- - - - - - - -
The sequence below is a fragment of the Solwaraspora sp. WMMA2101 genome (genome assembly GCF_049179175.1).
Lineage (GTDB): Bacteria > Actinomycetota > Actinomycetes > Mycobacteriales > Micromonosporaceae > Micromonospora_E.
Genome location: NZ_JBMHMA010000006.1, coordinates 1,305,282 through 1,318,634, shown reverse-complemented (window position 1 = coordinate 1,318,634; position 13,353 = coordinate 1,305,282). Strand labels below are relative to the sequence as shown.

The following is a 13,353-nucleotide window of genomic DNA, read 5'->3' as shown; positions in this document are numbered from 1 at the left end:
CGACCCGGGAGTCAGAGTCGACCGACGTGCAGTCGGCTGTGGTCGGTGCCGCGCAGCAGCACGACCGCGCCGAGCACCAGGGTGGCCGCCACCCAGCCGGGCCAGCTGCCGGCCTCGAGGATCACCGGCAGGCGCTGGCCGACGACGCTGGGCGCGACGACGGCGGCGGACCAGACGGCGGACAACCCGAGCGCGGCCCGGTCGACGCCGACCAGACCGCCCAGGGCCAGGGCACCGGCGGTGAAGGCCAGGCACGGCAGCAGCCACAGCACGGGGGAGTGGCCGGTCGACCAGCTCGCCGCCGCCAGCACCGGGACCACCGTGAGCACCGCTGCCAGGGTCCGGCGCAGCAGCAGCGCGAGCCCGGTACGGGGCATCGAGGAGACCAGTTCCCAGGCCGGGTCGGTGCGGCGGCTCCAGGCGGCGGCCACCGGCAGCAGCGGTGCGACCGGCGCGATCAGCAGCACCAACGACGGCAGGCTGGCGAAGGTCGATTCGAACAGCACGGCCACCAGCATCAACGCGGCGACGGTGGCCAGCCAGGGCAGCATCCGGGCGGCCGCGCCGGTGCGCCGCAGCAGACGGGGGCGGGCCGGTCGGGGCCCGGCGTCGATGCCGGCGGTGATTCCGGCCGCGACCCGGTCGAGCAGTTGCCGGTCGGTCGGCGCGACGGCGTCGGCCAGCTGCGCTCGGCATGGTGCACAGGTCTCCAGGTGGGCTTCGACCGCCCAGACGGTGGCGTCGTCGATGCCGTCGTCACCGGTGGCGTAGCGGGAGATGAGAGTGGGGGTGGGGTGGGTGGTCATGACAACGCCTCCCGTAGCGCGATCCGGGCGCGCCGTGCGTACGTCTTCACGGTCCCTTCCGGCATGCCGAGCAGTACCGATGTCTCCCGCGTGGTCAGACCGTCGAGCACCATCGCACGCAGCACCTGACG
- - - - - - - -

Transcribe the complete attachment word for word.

The sequence below is a fragment of the Solwaraspora sp. WMMA2101 genome (genome assembly GCF_049179175.1).
Lineage (GTDB): Bacteria > Actinomycetota > Actinomycetes > Mycobacteriales > Micromonosporaceae > Micromonospora_E.
Genome location: NZ_JBMHMA010000006.1, coordinates 1,305,282 through 1,318,634, shown reverse-complemented (window position 1 = coordinate 1,318,634; position 13,353 = coordinate 1,305,282). Strand labels below are relative to the sequence as shown.

The following is a 13,353-nucleotide window of genomic DNA, read 5'->3' as shown; positions in this document are numbered from 1 at the left end:
CGACCCGGGAGTCAGAGTCGACCGACGTGCAGTCGGCTGTGGTCGGTGCCGCGCAGCAGCACGACCGCGCCGAGCACCAGGGTGGCCGCCACCCAGCCGGGCCAGCTGCCGGCCTCGAGGATCACCGGCAGGCGCTGGCCGACGACGCTGGGCGCGACGACGGCGGCGGACCAGACGGCGGACAACCCGAGCGCGGCCCGGTCGACGCCGACCAGACCGCCCAGGGCCAGGGCACCGGCGGTGAAGGCCAGGCACGGCAGCAGCCACAGCACGGGGGAGTGGCCGGTCGACCAGCTCGCCGCCGCCAGCACCGGGACCACCGTGAGCACCGCTGCCAGGGTCCGGCGCAGCAGCAGCGCGAGCCCGGTACGGGGCATCGAGGAGACCAGTTCCCAGGCCGGGTCGGTGCGGCGGCTCCAGGCGGCGGCCACCGGCAGCAGCGGTGCGACCGGCGCGATCAGCAGCACCAACGACGGCAGGCTGGCGAAGGTCGATTCGAACAGCACGGCCACCAGCATCAACGCGGCGACGGTGGCCAGCCAGGGCAGCATCCGGGCGGCCGCGCCGGTGCGCCGCAGCAGACGGGGGCGGGCCGGTCGGGGCCCGGCGTCGATGCCGGCGGTGATTCCGGCCGCGACCCGGTCGAGCAGTTGCCGGTCGGTCGGCGCGACGGCGTCGGCCAGCTGCGCTCGGCATGGTGCACAGGTCTCCAGGTGGGCTTCGACCGCCCAGACGGTGGCGTCGTCGATGCCGTCGTCACCGGTGGCGTAGCGGGAGATGAGAGTGGGGGTGGGGTGGGTGGTCATGACAACGCCTCCCGTAGCGCGATCCGGGCGCGCCGTGCGTACGTCTTCACGGTCCCTTCCGGCATGCCGAGCAGTACCGATGTCTCCCGCGTGGTCAGACCGTCGAGCACCATCGCACGCAGCACCTGACG